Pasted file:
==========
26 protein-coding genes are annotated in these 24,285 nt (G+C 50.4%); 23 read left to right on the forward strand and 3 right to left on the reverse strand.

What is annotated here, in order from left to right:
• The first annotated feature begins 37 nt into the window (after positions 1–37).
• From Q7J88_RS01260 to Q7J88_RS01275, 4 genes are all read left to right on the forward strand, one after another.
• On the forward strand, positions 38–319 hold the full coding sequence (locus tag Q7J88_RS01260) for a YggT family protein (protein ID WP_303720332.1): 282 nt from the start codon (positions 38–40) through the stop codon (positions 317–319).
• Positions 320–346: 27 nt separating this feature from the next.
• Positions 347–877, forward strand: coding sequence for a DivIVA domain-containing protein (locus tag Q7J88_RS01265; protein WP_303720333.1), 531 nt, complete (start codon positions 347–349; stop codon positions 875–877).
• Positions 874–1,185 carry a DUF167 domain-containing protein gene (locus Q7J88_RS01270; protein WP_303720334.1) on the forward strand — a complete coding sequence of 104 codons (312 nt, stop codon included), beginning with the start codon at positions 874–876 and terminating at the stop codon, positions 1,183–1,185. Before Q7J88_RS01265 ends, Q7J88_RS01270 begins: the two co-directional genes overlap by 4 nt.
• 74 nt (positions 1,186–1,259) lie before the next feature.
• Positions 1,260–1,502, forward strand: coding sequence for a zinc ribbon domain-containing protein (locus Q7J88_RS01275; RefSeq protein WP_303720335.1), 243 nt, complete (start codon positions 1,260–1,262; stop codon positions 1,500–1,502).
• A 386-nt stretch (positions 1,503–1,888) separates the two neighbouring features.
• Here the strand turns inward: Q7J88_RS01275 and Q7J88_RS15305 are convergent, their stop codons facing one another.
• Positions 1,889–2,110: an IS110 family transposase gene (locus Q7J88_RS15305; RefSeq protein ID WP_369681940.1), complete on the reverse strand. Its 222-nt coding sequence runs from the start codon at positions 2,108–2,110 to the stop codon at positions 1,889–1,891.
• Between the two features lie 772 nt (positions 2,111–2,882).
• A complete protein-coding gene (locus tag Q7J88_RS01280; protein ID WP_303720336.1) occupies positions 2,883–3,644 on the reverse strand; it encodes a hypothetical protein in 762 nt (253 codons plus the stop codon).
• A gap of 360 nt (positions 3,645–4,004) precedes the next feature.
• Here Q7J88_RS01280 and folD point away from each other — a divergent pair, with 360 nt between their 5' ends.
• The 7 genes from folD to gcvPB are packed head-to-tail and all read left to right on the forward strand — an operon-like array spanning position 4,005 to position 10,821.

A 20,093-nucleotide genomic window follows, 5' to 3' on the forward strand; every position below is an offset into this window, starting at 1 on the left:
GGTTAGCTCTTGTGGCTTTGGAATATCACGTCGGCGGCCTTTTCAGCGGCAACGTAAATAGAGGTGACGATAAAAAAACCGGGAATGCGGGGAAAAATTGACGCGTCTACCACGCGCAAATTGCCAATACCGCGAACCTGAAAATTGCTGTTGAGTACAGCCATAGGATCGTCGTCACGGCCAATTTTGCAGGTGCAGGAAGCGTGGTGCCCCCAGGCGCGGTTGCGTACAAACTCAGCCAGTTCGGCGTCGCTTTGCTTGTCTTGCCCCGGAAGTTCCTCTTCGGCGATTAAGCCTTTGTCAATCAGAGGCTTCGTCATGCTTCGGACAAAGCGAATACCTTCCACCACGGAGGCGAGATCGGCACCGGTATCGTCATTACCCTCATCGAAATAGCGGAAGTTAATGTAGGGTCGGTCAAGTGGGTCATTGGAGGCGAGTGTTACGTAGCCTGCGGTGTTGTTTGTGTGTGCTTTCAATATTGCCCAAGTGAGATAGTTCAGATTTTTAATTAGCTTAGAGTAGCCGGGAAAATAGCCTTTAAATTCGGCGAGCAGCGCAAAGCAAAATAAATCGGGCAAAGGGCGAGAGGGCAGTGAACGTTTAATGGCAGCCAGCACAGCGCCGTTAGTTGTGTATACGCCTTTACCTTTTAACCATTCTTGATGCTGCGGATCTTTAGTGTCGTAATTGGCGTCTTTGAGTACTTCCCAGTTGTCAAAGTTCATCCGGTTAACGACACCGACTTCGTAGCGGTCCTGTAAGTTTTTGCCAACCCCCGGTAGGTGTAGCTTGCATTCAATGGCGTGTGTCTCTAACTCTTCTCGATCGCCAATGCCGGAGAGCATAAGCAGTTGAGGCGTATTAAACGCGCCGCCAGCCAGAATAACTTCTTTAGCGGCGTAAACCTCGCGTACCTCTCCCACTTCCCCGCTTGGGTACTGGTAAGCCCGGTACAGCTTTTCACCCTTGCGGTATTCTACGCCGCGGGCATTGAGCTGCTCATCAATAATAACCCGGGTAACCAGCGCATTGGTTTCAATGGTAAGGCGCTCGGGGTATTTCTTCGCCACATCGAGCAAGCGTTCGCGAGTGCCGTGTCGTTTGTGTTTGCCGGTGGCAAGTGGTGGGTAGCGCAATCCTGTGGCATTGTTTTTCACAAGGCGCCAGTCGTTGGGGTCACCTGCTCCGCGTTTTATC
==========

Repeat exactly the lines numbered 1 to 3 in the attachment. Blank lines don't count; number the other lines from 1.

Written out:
26 protein-coding genes are annotated in these 24,285 nt (G+C 50.4%); 23 read left to right on the forward strand and 3 right to left on the reverse strand.

What is annotated here, in order from left to right:
• The first annotated feature begins 37 nt into the window (after positions 1–37).